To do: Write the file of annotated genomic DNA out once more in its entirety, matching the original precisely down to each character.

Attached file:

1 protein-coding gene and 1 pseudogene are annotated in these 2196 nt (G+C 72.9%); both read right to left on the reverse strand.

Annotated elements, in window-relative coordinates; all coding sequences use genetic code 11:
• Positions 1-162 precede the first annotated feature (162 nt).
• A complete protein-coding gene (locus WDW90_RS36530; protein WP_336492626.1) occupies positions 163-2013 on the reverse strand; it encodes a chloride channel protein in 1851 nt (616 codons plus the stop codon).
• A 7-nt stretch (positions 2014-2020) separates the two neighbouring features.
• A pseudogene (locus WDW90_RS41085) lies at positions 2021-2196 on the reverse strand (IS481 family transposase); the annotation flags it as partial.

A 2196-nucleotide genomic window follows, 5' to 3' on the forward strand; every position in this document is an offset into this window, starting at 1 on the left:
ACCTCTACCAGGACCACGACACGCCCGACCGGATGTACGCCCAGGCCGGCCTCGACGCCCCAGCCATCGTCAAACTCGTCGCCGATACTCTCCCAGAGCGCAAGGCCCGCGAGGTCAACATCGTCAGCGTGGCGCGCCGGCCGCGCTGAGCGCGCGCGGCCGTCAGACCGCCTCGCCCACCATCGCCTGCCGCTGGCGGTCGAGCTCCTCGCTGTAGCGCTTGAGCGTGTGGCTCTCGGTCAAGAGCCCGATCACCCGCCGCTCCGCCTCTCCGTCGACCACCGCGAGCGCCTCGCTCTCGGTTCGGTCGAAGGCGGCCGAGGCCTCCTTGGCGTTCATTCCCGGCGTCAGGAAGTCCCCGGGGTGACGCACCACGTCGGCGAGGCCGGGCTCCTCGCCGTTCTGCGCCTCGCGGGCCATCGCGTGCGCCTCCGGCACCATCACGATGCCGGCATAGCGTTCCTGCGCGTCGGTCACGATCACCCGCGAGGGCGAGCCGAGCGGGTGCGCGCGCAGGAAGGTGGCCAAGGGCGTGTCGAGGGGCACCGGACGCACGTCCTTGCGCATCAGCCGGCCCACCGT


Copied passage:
1 protein-coding gene and 1 pseudogene are annotated in these 2196 nt (G+C 72.9%); both read right to left on the reverse strand.

Annotated elements, in window-relative coordinates; all coding sequences use genetic code 11:
• Positions 1-162 precede the first annotated feature (162 nt).
• A complete protein-coding gene (locus WDW90_RS36530; protein WP_336492626.1) occupies positions 163-2013 on the reverse strand; it encodes a chloride channel protein in 1851 nt (616 codons plus the stop codon).
• A 7-nt stretch (positions 2014-2020) separates the two neighbouring features.
• A pseudogene (locus WDW90_RS41085) lies at positions 2021-2196 on the reverse strand (IS481 family transposase); the annotation flags it as partial.

A 2196-nucleotide genomic window follows, 5' to 3' on the forward strand; every position in this document is an offset into this window, starting at 1 on the left:
ACCTCTACCAGGACCACGACACGCCCGACCGGATGTACGCCCAGGCCGGCCTCGACGCCCCAGCCATCGTCAAACTCGTCGCCGATACTCTCCCAGAGCGCAAGGCCCGCGAGGTCAACATCGTCAGCGTGGCGCGCCGGCCGCGCTGAGCGCGCGCGGCCGTCAGACCGCCTCGCCCACCATCGCCTGCCGCTGGCGGTCGAGCTCCTCGCTGTAGCGCTTGAGCGTGTGGCTCTCGGTCAAGAGCCCGATCACCCGCCGCTCCGCCTCTCCGTCGACCACCGCGAGCGCCTCGCTCTCGGTTCGGTCGAAGGCGGCCGAGGCCTCCTTGGCGTTCATTCCCGGCGTCAGGAAGTCCCCGGGGTGACGCACCACGTCGGCGAGGCCGGGCTCCTCGCCGTTCTGCGCCTCGCGGGCCATCGCGTGCGCCTCCGGCACCATCACGATGCCGGCATAGCGTTCCTGCGCGTCGGTCACGATCACCCGCGAGGGCGAGCCGAGCGGGTGCGCGCGCAGGAAGGTGGCCAAGGGCGTGTCGAGGGGCACCGGACGCACGTCCTTGCGCATCAGCCGGCCCACCGT